Bubble trouble and bioaerosols - News & Features
21 September 2017
How well do bacteria survive in the air? Bioaerosol is the term used for micro-organisms suspended in the air. These micro-organisms include fungi and bacteria, as well as their components such as mycotoxins, endotoxins and glucans.
We know that bioaerosols aren’t filtered out by hairs and specialised cells that line the nose. Due to their airborne nature and size, many bioaerosols can penetrate the human respiratory system, resulting in inflammatory and allergic responses.
In the atmosphere, bioaerosols can have influence on the global climate, promoting cloud formation and ice nucleation. As bioaerosols can lead to dispersion of biological contaminants over long distances relative to terrestrial transport mechanisms, they significantly affect changes in biodiversity and ecology as well as the propagation of biological pollutants. Furthermore, bioaerosols can be effective carriers of pathogenic organisms to plants, animals and humans, resulting in the spread of disease.
Historically significant events propagated by bioaerosols include the Irish Potato Famine, the Bubonic Plague and the 1918 Influenza pandemic. More recent events include the risk of bioterrorism using pathogenic bioaerosols, as well potential for epidemics transmitted by the airborne route. The anthrax attacks in the United States in 2001 killed five people and sickened another 17.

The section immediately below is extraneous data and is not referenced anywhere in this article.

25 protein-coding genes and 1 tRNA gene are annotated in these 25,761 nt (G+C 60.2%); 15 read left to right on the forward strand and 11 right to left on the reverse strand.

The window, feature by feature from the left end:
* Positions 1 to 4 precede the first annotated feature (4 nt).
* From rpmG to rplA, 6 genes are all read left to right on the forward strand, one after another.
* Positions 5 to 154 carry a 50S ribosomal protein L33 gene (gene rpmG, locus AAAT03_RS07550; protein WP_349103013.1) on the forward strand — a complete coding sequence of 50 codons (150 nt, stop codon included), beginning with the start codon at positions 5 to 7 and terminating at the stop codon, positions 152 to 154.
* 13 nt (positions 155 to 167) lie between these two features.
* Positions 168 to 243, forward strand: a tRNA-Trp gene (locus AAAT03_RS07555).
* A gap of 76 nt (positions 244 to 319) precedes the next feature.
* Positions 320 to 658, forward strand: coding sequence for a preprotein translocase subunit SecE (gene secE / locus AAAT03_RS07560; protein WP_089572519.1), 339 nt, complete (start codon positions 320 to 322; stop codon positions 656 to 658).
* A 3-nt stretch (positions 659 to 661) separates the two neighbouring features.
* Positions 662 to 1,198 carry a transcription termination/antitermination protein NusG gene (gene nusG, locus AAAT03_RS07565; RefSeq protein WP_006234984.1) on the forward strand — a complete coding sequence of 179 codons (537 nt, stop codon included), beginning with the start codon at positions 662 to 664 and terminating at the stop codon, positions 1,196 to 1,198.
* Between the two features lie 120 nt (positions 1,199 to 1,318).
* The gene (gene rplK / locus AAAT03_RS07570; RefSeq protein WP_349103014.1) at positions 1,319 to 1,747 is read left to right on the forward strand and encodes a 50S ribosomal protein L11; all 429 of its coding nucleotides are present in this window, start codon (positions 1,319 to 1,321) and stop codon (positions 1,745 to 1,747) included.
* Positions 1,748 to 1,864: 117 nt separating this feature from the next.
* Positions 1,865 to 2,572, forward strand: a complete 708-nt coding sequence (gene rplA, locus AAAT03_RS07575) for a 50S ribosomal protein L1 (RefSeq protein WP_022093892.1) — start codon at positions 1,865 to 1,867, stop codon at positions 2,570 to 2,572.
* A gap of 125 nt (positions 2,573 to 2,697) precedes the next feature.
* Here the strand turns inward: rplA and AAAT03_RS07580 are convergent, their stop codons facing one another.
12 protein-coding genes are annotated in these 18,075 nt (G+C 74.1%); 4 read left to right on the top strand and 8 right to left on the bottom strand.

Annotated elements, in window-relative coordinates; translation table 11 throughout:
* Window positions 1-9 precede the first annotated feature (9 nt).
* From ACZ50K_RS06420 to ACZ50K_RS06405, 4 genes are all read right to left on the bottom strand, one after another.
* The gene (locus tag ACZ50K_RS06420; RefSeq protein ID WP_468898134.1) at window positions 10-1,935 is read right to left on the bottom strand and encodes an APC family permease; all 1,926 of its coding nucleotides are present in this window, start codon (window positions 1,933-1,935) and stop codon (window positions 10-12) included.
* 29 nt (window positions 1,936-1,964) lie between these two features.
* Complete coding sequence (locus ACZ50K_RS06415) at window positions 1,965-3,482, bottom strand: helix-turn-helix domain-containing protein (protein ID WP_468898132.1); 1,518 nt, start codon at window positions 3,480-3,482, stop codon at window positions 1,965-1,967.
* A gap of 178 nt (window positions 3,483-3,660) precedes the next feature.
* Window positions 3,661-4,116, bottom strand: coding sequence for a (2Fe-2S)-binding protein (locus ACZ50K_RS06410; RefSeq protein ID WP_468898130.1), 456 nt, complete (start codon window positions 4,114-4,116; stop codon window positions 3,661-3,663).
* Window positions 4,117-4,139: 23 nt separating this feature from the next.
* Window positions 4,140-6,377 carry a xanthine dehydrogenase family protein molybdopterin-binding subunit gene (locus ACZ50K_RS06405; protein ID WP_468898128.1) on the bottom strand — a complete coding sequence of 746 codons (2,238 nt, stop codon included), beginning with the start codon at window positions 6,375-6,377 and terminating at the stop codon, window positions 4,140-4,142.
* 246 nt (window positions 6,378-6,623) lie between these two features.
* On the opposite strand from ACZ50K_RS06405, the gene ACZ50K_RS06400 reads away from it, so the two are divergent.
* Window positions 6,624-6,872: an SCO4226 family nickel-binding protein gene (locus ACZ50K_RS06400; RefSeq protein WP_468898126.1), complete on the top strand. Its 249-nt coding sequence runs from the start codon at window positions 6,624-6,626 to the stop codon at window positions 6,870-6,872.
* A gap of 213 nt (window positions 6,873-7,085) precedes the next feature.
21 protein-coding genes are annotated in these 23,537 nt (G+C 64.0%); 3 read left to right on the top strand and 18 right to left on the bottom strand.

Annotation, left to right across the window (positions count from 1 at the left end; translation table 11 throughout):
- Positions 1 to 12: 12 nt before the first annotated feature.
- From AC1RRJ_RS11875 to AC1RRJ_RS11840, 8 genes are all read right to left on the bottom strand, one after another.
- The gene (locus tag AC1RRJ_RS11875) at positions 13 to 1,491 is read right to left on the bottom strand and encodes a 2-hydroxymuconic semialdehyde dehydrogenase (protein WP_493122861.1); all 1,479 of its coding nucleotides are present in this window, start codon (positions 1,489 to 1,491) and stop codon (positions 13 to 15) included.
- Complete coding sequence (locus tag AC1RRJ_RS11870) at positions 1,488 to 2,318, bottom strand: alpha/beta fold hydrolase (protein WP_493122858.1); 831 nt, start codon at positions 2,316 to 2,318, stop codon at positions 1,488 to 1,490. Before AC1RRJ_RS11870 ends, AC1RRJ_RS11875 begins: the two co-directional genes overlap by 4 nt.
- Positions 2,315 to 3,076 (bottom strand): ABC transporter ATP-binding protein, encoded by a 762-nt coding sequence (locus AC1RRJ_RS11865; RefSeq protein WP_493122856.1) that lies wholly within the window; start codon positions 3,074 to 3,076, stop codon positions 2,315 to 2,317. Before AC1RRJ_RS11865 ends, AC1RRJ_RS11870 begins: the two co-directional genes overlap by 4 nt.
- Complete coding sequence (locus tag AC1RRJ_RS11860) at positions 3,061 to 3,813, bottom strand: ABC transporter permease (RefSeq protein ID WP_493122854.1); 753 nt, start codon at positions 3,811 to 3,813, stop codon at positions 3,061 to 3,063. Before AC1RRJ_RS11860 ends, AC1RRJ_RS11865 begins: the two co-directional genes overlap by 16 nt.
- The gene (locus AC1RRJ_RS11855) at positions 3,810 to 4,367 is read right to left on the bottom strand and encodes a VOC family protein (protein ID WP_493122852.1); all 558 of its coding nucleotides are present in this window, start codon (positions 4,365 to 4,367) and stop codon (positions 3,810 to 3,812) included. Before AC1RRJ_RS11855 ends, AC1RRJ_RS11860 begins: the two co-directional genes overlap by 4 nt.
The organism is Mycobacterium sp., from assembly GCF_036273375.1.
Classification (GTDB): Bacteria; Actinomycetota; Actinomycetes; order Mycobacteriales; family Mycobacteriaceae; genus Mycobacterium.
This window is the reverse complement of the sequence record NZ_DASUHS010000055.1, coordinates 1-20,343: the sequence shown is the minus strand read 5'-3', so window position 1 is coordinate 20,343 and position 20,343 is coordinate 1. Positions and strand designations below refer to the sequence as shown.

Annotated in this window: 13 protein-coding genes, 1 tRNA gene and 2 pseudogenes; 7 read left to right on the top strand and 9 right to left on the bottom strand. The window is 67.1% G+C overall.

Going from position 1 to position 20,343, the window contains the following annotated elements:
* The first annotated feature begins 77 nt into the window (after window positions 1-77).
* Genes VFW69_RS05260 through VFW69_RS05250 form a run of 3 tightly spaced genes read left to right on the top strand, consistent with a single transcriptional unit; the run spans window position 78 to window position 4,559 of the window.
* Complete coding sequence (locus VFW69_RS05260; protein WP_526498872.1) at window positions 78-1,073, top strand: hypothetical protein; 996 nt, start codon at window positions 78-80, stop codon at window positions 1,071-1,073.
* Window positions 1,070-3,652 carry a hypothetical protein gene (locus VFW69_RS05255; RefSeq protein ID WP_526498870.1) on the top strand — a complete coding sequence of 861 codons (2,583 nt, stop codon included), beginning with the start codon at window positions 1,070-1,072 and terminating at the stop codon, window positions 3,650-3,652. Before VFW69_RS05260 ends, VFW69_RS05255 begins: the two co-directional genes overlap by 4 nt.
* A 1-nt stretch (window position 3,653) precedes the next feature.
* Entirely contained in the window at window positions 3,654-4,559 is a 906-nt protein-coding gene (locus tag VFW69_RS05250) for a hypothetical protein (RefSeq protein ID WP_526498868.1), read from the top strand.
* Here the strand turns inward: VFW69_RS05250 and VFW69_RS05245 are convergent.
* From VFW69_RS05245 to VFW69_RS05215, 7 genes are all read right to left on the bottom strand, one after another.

The recent outbreaks of Avian Flu and the transmission of SARS (Severe Acute Respiratory Syndrome) have similarly piqued the world's interest in bioaerosols. Although these cases may be more extreme examples of the effects of bioaerosols, the potential devastation of bioterrorism or airborne diseases has increased the need to better understand how they work.
A recent study in Journal of Applied Microbiology focused on in vitro experiments to compare aerosolization rates (also known as preferential aerosolization) of Gram-positive and Gram-negative bacteria as well as rod- and coccus-shaped bacteria, using two nebulization conditions.
To date, there have been no simulated in vitro studies that investigate what may dictate preferential aerosolization, such as the method of aerosolization, or the physical characteristics of the organism.